Perfect Pick

In the business of recycled parts, quality is relative.



The Locator

Years ago I wrote about why parts are returned, and the benefits a more accurate parts ordering process would have for industry stakeholders.

While quality was third out of the top five reasons for the overall return rate, it has come to our company’s attention that oftentimes the recycler decides a part is not up to standards and vetoes the sale without ever letting the customer weigh in.

This practice holds true for sheet metal and crash parts as much as it does for mechanical parts, and the net result is more than lost sales, but a lack of confidence all around. To illustrate, a customer called for a fender for an older truck, guaranteed to be rusted on the inner structure to some extent due to that particular year, make and model. Our salesperson detailed the part’s condition, and to be accurate, had our production manager look at it. The information was relayed to the customer, who was more than happy to receive the part as it solved his problem - furthermore, the replacement would be equal to, or even better than the original.

Even though the description on our tag in our inventory management system clearly detailed the imperfections, our QC department held the order up, citing quality issues. Our internal processes didn’t allow for the part to be shipped because of the notion that it did not meet set standards. This occurred despite the fact that the customer did his research, and wanted that exact part!

The issue of quality parts is a complicated one. Recycled green parts come from varying types of vehicles and year ranges and the recycler’s responsibility should be to clearly denote the imperfections with any part for the customer’s consideration.

Take my own 2006 Acura MDX with plastic, weathered headlights. If I need to replace one of them, would I want a shiny new one, or one of equal quality to the headlight on the other side? I think the answer is clear, no pun intended!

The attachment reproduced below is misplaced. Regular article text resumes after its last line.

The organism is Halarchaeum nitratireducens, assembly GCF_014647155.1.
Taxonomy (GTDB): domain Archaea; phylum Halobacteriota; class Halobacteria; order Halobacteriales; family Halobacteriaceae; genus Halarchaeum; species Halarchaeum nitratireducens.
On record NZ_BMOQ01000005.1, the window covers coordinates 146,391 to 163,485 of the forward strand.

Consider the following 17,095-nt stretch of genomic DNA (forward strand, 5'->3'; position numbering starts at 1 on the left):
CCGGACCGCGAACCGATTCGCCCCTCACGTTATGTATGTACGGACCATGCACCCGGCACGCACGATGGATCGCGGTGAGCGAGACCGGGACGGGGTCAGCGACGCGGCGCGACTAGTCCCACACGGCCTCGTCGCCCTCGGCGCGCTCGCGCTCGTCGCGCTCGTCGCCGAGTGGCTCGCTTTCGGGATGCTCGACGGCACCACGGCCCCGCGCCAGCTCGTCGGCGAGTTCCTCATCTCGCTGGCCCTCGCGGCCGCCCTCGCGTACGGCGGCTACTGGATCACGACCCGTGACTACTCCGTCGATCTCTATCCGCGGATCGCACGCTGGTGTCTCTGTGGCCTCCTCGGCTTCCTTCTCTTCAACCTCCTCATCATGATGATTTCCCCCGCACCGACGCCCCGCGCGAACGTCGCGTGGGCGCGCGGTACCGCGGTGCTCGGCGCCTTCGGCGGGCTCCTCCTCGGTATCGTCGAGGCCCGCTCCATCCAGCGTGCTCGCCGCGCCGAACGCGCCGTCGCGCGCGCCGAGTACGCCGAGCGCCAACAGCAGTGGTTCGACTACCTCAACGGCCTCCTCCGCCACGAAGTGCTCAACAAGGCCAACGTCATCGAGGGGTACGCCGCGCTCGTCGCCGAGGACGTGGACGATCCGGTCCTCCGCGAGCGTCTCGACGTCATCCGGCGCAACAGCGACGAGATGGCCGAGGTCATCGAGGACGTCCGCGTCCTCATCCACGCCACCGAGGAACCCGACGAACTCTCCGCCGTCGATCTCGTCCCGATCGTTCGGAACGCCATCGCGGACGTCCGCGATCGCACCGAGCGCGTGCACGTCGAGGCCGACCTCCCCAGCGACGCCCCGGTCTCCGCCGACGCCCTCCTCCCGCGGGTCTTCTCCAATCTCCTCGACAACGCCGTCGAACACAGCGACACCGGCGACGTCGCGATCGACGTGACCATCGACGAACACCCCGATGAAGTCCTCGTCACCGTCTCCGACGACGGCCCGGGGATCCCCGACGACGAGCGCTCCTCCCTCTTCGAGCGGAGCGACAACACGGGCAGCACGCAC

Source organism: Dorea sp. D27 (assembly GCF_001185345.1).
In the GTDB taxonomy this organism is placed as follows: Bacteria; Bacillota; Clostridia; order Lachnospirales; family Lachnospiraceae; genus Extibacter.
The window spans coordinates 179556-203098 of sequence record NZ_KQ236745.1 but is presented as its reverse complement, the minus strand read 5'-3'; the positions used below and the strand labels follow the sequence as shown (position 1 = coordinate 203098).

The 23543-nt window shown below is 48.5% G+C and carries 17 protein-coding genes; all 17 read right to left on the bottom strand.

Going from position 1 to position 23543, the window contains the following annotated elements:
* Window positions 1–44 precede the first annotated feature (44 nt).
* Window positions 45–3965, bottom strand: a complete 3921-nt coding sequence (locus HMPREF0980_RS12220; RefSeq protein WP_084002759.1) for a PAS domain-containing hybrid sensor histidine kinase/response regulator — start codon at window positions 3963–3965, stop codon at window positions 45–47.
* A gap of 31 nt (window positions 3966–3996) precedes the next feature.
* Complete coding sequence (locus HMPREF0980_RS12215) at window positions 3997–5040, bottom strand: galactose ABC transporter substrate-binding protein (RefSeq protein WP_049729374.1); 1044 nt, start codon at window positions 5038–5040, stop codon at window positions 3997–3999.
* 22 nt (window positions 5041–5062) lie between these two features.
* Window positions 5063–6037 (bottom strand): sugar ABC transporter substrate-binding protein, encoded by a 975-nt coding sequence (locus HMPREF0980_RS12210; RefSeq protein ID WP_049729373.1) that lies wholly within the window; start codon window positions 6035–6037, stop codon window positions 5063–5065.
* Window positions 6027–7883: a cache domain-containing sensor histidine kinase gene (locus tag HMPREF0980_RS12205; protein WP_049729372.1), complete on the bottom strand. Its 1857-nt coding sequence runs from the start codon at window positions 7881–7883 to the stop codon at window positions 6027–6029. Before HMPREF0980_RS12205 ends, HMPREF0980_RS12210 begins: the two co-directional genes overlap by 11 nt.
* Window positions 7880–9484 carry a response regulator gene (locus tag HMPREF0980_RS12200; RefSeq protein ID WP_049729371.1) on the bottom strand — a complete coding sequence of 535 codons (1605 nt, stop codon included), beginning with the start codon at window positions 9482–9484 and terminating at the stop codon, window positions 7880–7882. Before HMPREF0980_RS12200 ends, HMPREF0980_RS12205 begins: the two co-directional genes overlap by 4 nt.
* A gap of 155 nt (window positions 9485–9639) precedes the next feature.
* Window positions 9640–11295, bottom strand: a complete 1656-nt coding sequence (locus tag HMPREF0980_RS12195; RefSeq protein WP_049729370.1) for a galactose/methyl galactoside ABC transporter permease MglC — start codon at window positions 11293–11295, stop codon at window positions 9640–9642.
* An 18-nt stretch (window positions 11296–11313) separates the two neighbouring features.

As a recycler from the northeast part of North America, and with vehicles lasting longer, one can only expect that we’ll sell older parts with imperfections. While our sub frames, rear ends and suspension pieces reflect what a typical part would look like on the same vehicle on the roads today, the description can cause our salespeople to avoid them like the plague.

A few years back, I remember my hesitation when an insurance company called for a door, and the one in stock was C quality. I decided to arrange the delivery personally, and highlighted the light inner rust on the lip of the door. Surprisingly, the collision center was very reasonable, noting that vehicle type rusts in the same spot, and it wasn’t a problem. I realized the client’s car door was smashed in badly, and the one I delivered was appropriate for the repair. I can’t help but think of the difference it would make in terms of customer satisfaction if all of our salespeople, shipping and QC team members interacted face-to-face with our customers.

Our industry needs to do a better job of working with all of our end users, clearly detailing the descriptions of our parts and making them available for customers to decide whether or not they meet standards. During the delivery process, we also have to make sure that decisions are made to ensure the parts that we deliver stick.

As I have noted previously, recyclers have always had to deal with returns and credits. We all know that we are dealing with a used product. However, since the profitability of both our industries are at stake, it is most important that we work together to increase the successful use of our parts. The benefits of green recycled parts surely outweigh any real or perceived quality problems!

 

David Gold of Standard Auto Wreckers is a founding member of Fenix Parts and holds the title of President for Canadian Operations. Locations in Canada include Toronto, Port Hope and Ottawa. He can be reached at 416-286-8686.

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